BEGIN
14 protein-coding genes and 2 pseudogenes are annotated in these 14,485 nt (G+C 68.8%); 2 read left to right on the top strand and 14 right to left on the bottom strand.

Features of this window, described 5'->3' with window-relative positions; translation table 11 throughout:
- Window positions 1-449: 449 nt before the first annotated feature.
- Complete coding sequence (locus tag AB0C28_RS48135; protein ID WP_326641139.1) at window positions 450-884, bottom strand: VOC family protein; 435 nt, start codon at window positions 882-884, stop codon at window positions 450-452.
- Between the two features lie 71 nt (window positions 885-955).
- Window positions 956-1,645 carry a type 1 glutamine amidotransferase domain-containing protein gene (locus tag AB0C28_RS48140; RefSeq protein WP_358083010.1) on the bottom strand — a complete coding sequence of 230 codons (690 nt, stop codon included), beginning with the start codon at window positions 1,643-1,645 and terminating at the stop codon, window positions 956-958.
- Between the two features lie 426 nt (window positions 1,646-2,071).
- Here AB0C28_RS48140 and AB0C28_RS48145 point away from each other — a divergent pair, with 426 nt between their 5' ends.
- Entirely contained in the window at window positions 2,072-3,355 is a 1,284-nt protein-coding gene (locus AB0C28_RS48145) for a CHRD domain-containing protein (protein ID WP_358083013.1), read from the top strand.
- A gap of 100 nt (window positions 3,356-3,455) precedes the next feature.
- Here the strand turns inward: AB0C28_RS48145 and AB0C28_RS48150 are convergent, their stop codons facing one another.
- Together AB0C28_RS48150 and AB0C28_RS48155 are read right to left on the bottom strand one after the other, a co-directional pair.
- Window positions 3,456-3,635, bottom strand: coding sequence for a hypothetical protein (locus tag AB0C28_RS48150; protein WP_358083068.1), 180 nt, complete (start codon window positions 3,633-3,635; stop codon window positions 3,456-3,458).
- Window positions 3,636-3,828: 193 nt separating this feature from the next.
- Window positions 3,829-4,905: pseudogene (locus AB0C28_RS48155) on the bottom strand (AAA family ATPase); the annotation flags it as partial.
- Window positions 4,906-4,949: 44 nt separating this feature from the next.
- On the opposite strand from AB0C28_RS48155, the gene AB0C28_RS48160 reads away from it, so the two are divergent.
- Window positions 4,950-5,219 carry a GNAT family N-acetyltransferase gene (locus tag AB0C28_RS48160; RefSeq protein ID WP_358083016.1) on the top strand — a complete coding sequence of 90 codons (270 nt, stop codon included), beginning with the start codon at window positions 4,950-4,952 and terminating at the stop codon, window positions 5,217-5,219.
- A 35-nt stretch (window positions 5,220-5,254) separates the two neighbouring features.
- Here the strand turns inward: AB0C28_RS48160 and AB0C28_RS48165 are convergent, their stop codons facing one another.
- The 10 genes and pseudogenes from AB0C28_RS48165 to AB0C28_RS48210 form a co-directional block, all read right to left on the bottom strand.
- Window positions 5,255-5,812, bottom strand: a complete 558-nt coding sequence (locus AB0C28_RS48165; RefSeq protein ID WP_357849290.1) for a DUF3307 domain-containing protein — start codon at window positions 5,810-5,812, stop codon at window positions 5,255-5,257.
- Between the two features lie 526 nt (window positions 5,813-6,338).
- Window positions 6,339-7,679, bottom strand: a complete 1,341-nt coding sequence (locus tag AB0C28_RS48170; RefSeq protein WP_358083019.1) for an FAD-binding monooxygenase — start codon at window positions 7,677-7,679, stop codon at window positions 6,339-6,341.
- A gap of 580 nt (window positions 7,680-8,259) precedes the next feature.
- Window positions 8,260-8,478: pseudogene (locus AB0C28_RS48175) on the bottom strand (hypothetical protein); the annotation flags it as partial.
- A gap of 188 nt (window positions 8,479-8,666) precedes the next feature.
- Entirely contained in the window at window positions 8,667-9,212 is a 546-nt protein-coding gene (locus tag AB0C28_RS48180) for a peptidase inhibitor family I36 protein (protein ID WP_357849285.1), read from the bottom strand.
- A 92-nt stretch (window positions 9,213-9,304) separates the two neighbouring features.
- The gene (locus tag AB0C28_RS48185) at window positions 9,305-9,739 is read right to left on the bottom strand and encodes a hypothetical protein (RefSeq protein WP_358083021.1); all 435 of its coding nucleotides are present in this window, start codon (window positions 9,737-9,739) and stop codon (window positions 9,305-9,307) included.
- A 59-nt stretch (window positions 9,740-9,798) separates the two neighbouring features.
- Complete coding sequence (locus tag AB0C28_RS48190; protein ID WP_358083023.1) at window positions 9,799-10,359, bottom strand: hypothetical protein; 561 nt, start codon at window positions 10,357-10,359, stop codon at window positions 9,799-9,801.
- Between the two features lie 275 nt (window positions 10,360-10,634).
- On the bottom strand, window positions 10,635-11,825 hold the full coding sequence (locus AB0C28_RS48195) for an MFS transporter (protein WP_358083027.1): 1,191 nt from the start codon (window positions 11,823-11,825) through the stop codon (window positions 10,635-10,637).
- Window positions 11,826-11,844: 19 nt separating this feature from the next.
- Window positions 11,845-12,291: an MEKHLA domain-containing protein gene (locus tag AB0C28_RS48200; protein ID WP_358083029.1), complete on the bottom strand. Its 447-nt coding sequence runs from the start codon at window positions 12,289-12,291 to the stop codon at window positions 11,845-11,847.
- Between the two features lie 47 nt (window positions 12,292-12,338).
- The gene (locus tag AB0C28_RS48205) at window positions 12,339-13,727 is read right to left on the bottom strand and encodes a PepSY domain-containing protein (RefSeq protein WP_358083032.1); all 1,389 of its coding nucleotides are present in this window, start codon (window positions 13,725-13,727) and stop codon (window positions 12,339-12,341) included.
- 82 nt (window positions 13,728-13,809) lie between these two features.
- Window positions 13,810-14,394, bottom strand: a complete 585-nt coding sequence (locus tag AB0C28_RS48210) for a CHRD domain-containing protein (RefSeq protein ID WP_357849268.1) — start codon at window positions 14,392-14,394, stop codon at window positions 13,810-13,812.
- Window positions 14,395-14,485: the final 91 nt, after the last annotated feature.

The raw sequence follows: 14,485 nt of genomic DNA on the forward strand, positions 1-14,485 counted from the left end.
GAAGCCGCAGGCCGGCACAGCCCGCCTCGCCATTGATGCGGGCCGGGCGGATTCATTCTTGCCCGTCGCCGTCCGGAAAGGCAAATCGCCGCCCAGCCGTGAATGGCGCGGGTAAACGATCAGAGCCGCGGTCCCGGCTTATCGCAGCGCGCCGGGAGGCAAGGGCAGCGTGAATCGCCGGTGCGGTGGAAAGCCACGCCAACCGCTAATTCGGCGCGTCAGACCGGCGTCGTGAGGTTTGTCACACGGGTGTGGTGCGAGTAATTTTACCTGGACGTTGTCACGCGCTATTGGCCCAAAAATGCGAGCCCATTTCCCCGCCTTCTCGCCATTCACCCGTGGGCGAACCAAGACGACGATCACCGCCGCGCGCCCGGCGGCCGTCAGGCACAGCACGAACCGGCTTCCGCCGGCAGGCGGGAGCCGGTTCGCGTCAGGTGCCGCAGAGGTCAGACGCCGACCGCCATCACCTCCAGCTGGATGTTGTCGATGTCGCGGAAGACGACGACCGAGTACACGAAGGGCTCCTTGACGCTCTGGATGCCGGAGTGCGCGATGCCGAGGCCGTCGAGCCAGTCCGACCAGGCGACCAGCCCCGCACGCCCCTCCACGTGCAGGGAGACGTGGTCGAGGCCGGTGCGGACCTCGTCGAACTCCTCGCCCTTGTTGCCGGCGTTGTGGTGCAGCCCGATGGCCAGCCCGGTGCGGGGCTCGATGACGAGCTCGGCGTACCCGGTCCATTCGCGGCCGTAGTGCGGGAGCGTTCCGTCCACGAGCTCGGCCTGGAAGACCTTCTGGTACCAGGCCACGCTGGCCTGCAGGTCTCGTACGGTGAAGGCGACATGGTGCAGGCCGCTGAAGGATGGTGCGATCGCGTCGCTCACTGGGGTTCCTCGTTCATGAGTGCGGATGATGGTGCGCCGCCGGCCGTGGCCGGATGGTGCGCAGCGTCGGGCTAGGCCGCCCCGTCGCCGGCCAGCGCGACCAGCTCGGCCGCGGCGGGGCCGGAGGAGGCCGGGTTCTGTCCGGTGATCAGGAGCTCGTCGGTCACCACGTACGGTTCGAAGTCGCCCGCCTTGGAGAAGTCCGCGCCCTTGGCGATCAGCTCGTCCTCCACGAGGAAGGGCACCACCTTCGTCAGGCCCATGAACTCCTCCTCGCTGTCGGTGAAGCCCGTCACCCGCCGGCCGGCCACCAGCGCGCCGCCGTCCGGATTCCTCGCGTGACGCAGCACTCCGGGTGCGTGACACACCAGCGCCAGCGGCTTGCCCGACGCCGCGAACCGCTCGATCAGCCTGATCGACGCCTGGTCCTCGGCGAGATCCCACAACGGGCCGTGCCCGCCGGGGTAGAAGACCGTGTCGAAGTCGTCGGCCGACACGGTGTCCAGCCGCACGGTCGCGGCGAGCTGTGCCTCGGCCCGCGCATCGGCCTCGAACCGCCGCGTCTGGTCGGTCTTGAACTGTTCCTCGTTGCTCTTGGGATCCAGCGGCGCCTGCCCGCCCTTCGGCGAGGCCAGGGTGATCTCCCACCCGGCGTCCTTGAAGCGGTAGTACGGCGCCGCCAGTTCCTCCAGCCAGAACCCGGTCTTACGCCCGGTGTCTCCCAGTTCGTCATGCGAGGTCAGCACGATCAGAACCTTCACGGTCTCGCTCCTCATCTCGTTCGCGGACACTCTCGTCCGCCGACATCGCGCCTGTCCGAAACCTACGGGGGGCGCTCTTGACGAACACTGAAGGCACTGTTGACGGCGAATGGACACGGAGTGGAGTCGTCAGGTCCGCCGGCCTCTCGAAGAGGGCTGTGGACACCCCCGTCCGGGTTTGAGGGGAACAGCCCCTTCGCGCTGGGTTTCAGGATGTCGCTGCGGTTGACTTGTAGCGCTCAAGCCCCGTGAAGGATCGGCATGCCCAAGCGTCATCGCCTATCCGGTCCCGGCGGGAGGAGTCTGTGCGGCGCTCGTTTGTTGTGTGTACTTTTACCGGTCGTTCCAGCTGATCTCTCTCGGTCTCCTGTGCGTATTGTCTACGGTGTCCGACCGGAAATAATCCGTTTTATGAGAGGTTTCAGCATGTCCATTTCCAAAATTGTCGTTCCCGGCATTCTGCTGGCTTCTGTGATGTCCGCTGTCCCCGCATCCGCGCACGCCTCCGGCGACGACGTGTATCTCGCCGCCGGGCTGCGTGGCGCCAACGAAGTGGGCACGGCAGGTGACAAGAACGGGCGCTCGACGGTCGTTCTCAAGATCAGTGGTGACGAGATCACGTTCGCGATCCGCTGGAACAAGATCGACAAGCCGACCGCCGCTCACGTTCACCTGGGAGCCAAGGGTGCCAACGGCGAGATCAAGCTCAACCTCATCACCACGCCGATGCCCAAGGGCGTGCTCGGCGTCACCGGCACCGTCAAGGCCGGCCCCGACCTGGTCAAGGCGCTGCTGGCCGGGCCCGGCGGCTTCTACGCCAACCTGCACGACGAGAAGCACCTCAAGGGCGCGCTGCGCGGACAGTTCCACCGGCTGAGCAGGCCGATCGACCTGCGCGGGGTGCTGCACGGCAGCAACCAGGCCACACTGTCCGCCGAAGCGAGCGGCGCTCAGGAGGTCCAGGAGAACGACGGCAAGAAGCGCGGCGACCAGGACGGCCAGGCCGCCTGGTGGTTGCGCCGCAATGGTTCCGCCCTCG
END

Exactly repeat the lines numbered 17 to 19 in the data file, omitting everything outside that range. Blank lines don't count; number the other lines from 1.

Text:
- On the opposite strand from AB0C28_RS48155, the gene AB0C28_RS48160 reads away from it, so the two are divergent.
- Window positions 4,950-5,219 carry a GNAT family N-acetyltransferase gene (locus tag AB0C28_RS48160; RefSeq protein ID WP_358083016.1) on the top strand — a complete coding sequence of 90 codons (270 nt, stop codon included), beginning with the start codon at window positions 4,950-4,952 and terminating at the stop codon, window positions 5,217-5,219.
- A 35-nt stretch (window positions 5,220-5,254) separates the two neighbouring features.